Reporters are complaining that the White House is deliberately using inexperienced right-wing bloggers to turn Sean Spicer’s daily briefings into a chaotic shouting match.
Brand-name reporters, including White House correspondents from TV networks and major newspapers, are traditionally assigned front-row seats, while less experienced “floaters” take leftover seats on a first-come, first-served basis, reported The New Yorker.
But those floaters have been used so far to sow confusion and noise into Spicer’s daily briefings, which have become a “Saturday Night Live” punchline and whose C-SPAN broadcast have become one of the highest-rated daytime TV programs.
“It’s becoming a form of court-packing,” one White House correspondent told the magazine’s Andrew Marantz.
CBS News correspondent Major Garrett, who sits in the front row, said the briefing room has historically been organized to reward seniority — which he said press secretaries have also recognized.
“(Experienced reporters) ask questions that are sharper, more informed,” Garrett said, “not, ‘What’s your message today?’ Not, ‘Here’s a paintbrush — would you paint us a pretty picture?’”
Another TV correspondent, who declined to speak on the record, said that arrangement has a purpose besides flattering the egos of political correspondents.
“It’s also about maintaining a sense of predictability, a sense that eventually the substantive questions will be answered,” that correspondent told the magazine. “Throwing that into chaos — ‘Maybe you’ll get a question, if you shout loud enough, who knows?’— makes everyone desperate and competitive and makes us look like a bunch of braying jackals. Which I don’t think is an accident.”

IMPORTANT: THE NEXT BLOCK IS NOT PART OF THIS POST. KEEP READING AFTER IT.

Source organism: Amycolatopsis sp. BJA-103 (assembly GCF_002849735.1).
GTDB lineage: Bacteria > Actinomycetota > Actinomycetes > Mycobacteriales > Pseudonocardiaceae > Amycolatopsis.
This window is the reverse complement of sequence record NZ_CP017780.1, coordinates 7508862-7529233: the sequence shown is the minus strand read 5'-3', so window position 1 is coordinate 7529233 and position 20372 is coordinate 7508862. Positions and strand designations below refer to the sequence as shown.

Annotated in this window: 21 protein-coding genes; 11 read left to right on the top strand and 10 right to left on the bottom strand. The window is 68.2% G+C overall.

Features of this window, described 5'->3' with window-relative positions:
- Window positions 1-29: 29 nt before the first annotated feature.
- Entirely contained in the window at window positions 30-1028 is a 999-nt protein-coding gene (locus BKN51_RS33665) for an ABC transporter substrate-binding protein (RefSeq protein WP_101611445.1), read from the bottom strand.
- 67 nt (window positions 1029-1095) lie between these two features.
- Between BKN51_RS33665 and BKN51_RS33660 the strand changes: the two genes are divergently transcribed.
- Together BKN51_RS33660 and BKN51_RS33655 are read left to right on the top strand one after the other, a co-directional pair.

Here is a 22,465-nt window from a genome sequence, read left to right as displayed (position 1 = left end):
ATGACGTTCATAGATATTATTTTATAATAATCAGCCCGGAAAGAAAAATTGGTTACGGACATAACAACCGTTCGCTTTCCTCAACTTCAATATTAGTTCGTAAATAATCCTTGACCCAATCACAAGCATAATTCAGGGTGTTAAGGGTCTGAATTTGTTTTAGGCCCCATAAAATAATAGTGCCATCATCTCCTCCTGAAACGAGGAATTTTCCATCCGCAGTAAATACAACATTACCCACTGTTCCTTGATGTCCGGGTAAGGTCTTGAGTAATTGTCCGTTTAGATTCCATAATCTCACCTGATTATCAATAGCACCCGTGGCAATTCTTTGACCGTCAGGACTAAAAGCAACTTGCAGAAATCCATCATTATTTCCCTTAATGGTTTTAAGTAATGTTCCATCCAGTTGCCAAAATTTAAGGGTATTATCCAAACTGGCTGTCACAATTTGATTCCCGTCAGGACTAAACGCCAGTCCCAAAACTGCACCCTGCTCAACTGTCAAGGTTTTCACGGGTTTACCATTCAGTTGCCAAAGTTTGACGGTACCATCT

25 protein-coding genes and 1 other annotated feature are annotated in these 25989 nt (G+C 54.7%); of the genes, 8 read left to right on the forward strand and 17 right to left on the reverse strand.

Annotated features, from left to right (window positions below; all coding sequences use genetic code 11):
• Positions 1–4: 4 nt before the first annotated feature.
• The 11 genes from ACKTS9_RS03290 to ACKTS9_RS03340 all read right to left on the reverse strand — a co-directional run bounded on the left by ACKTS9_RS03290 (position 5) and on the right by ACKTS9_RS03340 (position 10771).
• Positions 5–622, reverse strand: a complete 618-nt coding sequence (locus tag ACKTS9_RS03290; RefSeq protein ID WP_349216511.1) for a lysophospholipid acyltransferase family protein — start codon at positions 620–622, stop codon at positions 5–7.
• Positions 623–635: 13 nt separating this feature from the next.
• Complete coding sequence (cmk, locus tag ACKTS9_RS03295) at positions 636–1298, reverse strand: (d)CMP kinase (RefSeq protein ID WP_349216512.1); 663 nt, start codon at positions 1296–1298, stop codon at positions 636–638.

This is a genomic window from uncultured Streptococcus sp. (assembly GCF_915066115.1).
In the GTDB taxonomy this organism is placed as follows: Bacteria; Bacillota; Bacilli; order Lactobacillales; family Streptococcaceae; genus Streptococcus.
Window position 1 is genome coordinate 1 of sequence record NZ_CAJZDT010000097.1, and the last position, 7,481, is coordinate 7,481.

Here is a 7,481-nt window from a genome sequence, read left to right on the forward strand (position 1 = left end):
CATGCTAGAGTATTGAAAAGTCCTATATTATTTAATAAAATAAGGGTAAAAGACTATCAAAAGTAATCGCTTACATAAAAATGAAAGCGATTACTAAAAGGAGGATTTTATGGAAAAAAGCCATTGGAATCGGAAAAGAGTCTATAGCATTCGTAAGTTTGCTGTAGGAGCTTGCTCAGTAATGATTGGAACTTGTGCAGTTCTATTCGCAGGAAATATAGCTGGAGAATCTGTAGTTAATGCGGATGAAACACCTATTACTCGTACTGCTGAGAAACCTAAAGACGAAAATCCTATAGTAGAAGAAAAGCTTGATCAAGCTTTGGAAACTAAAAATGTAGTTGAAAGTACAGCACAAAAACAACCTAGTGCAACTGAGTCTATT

Most of the floaters are younger than 30, lack journalism experience and come from pro-Trump media outlets — which another TV reporter “from a mainstream network” appreciates, to a point.
“I don’t mind them bringing in conservative voices that they feel have been underrepresented,” that TV reporter said. “Personally, I don’t even mind them f*cking with the front-row guys, the Jonathan Karls of the world. Those guys are a smug little cartel, and it’s fun to watch them squirm, at least for a little while.”
But he said those conservative reporters seem to be included for another reason besides ideological diversity.
“At what point does it start to delegitimize the whole idea of what happens in that room?” the reporter told The New Yorker. “When does it cross the line into pure trolling?”